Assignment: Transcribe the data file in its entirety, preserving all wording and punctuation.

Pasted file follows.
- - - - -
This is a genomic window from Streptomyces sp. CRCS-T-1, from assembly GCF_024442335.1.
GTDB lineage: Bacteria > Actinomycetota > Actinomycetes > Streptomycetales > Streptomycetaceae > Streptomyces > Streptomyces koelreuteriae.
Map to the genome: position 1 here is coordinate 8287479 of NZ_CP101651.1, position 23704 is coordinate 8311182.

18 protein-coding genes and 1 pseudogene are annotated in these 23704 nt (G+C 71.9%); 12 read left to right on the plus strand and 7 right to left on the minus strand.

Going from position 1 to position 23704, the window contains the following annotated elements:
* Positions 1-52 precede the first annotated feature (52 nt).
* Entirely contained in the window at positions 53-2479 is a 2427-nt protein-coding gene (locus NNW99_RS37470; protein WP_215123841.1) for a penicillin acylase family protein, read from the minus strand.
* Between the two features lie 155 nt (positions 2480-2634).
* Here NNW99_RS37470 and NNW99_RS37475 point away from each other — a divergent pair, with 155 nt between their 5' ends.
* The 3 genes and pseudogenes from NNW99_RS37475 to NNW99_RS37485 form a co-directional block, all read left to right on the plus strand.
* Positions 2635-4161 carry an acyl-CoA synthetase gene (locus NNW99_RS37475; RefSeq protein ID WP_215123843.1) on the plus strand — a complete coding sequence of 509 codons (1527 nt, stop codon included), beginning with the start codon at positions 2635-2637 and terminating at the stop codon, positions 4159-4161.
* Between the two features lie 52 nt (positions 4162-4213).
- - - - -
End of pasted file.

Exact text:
This is a genomic window from Streptomyces sp. CRCS-T-1, from assembly GCF_024442335.1.
GTDB lineage: Bacteria > Actinomycetota > Actinomycetes > Streptomycetales > Streptomycetaceae > Streptomyces > Streptomyces koelreuteriae.
Map to the genome: position 1 here is coordinate 8287479 of NZ_CP101651.1, position 23704 is coordinate 8311182.

18 protein-coding genes and 1 pseudogene are annotated in these 23704 nt (G+C 71.9%); 12 read left to right on the plus strand and 7 right to left on the minus strand.

Going from position 1 to position 23704, the window contains the following annotated elements:
* Positions 1-52 precede the first annotated feature (52 nt).
* Entirely contained in the window at positions 53-2479 is a 2427-nt protein-coding gene (locus NNW99_RS37470; protein WP_215123841.1) for a penicillin acylase family protein, read from the minus strand.
* Between the two features lie 155 nt (positions 2480-2634).
* Here NNW99_RS37470 and NNW99_RS37475 point away from each other — a divergent pair, with 155 nt between their 5' ends.
* The 3 genes and pseudogenes from NNW99_RS37475 to NNW99_RS37485 form a co-directional block, all read left to right on the plus strand.
* Positions 2635-4161 carry an acyl-CoA synthetase gene (locus NNW99_RS37475; RefSeq protein ID WP_215123843.1) on the plus strand — a complete coding sequence of 509 codons (1527 nt, stop codon included), beginning with the start codon at positions 2635-2637 and terminating at the stop codon, positions 4159-4161.
* Between the two features lie 52 nt (positions 4162-4213).